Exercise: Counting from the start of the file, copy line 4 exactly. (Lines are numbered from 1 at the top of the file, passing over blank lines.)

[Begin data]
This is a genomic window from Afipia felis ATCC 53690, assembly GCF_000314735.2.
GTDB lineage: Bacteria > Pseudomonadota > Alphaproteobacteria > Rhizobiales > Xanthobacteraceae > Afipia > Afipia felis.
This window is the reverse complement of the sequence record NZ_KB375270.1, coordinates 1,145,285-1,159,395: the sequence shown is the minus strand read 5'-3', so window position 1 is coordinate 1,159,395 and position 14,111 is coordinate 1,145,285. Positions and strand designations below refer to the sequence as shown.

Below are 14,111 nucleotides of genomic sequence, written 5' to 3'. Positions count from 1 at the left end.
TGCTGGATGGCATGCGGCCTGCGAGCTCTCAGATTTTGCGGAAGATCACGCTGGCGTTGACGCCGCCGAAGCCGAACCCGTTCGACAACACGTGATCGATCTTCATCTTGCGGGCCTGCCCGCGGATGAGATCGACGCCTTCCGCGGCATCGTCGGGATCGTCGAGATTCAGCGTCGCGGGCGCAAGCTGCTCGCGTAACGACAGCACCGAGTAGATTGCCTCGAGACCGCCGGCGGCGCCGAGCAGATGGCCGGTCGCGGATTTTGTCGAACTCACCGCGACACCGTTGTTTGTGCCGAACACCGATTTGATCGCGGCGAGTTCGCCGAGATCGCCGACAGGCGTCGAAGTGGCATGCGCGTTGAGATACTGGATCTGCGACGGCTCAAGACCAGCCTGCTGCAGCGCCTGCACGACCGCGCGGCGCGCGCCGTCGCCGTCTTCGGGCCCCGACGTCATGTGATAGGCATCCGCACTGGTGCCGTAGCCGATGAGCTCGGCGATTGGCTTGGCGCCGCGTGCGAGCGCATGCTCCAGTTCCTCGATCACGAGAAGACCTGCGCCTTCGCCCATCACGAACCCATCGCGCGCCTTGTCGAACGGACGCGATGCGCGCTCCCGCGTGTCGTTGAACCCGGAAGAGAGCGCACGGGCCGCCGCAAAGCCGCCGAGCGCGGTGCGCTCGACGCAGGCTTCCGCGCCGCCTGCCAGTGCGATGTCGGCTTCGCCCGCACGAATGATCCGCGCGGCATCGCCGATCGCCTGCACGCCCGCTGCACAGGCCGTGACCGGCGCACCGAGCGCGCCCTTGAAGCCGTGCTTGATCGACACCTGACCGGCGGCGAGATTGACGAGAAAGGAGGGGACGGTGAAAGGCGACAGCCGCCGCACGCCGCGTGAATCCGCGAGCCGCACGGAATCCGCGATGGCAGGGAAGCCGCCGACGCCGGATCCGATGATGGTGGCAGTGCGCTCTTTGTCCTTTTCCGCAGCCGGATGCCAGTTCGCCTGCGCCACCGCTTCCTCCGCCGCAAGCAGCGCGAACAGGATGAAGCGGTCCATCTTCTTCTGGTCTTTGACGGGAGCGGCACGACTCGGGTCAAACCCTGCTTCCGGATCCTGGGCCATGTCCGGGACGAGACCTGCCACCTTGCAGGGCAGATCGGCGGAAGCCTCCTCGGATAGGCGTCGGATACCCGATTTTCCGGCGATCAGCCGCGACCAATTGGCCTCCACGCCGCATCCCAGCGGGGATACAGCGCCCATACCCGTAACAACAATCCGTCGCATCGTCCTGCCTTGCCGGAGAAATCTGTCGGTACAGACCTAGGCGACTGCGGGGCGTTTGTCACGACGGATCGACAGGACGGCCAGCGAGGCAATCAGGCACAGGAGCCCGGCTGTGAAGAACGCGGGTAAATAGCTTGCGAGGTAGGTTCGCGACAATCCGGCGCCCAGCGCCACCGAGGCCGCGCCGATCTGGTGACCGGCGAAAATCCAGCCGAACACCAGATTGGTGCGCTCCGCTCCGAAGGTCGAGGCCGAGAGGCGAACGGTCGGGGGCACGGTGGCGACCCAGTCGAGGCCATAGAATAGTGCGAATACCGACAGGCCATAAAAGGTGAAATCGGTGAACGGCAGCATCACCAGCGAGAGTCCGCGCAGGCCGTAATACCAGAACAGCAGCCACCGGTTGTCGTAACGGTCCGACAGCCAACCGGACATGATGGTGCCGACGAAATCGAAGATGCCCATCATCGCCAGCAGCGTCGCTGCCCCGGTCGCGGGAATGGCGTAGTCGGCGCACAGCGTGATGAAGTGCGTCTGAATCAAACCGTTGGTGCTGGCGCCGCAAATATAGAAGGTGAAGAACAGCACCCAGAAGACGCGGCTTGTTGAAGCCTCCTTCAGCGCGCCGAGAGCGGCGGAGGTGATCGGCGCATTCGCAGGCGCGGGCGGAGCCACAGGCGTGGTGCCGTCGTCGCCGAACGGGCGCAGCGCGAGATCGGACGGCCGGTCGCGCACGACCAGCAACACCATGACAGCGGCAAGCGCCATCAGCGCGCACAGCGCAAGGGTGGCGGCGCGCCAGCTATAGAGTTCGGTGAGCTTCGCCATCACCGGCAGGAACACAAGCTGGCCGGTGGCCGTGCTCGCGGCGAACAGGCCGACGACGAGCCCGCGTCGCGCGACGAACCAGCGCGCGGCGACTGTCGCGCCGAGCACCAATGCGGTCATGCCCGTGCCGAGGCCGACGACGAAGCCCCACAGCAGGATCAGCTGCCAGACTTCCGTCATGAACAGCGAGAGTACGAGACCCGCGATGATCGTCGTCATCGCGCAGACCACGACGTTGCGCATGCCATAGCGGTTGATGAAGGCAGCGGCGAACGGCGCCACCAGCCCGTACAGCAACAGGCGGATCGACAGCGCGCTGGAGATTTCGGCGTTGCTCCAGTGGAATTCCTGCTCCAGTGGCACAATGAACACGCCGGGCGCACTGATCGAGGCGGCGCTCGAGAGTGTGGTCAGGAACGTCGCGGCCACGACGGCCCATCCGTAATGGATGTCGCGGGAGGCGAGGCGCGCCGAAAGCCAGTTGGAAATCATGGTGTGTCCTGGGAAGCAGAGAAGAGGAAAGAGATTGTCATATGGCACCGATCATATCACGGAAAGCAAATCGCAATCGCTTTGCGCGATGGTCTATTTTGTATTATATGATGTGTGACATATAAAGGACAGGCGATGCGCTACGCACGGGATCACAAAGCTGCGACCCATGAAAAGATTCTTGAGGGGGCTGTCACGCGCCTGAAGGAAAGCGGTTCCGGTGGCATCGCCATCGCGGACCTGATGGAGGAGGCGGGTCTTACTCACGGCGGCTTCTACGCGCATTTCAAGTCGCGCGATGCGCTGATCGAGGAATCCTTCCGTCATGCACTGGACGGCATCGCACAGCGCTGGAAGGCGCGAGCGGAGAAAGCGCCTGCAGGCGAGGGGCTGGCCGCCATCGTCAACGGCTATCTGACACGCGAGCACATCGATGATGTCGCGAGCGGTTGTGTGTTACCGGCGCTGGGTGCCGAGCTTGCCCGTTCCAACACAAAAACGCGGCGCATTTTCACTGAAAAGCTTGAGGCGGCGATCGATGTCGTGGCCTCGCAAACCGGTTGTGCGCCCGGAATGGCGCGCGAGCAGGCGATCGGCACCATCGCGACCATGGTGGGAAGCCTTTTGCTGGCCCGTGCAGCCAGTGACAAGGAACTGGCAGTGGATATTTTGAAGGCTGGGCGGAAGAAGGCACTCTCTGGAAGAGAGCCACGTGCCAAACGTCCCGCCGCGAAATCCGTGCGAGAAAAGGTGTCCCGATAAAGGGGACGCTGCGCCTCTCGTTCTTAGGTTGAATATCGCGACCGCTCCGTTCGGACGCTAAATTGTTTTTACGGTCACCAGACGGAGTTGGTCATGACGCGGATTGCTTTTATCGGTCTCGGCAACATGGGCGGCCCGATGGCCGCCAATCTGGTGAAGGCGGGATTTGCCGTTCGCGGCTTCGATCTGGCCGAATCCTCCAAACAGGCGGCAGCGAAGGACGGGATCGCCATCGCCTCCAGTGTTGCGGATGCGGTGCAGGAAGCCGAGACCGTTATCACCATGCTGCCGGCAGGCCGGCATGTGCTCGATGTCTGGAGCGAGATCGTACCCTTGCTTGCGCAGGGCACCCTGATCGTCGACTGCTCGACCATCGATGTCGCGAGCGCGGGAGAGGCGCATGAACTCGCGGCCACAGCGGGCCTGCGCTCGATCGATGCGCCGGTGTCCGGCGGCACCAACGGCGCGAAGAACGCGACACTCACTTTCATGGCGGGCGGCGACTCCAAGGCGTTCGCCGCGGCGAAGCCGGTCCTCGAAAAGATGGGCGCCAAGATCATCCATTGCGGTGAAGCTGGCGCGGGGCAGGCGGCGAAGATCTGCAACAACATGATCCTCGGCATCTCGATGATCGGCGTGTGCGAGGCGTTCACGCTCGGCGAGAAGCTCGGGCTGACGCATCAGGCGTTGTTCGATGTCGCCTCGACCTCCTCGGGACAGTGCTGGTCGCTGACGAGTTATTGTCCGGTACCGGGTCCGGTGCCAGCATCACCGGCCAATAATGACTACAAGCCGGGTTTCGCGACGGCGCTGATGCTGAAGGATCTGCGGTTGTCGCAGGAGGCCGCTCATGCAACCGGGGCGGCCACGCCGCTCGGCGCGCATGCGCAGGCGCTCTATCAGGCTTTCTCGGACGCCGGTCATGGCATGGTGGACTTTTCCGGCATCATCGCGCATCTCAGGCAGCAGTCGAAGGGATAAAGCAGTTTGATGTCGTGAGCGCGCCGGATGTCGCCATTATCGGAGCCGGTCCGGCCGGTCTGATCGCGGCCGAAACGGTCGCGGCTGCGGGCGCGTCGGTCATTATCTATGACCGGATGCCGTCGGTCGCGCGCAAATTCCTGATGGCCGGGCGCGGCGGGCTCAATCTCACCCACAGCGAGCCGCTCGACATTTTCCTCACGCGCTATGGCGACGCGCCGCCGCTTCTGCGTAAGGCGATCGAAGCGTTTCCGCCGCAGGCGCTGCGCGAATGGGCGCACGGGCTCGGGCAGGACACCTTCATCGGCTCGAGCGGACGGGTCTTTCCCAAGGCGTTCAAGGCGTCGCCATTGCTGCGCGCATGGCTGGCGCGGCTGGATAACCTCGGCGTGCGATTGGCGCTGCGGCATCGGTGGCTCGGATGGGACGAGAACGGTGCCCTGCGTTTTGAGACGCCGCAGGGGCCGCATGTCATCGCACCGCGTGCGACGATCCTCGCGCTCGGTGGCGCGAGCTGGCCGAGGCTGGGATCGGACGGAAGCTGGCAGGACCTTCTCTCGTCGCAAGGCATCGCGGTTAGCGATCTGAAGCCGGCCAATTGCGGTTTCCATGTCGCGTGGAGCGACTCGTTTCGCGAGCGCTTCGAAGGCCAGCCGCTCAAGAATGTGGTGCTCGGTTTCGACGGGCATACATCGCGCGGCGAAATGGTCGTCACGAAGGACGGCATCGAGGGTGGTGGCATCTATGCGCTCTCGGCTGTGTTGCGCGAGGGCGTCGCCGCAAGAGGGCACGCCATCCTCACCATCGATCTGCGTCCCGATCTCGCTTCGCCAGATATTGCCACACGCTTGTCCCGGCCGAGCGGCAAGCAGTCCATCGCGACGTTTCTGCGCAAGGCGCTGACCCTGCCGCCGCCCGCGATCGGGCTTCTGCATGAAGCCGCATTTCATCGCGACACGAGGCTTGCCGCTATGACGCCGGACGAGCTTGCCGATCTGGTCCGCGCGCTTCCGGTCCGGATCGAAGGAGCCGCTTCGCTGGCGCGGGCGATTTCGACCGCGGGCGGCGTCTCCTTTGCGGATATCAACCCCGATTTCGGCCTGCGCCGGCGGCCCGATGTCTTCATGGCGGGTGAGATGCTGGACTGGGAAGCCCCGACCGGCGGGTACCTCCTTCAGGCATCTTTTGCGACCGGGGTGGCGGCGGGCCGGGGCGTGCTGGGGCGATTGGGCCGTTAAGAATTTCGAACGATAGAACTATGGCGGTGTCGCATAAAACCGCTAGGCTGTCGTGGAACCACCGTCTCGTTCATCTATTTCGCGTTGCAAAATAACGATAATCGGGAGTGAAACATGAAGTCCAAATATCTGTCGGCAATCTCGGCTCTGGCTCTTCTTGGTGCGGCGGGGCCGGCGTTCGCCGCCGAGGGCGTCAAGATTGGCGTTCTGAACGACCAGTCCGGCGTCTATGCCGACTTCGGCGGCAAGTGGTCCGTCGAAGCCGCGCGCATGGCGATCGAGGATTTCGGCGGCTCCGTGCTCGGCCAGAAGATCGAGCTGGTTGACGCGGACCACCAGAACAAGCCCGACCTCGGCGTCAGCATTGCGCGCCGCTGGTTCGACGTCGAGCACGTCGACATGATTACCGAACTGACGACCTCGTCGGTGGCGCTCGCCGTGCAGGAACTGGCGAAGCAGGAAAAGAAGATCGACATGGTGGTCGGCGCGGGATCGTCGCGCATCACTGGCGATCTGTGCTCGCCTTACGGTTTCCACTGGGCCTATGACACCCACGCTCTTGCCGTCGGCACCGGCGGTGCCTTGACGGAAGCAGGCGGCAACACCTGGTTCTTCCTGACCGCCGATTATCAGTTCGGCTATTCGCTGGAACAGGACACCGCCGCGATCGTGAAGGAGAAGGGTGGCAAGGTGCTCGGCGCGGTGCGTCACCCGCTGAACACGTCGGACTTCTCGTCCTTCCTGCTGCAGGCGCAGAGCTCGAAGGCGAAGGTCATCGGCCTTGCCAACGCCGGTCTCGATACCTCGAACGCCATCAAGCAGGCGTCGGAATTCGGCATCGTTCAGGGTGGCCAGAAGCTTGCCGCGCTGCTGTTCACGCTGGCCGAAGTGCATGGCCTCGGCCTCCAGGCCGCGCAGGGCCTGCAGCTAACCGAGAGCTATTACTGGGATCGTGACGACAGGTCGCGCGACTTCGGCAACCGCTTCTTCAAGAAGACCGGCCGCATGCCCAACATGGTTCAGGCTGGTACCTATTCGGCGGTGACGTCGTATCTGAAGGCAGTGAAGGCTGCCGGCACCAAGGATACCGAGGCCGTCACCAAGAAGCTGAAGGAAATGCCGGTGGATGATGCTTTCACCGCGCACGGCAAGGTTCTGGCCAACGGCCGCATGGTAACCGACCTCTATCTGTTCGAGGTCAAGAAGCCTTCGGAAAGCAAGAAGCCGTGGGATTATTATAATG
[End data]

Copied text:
Below are 14,111 nucleotides of genomic sequence, written 5' to 3'. Positions count from 1 at the left end.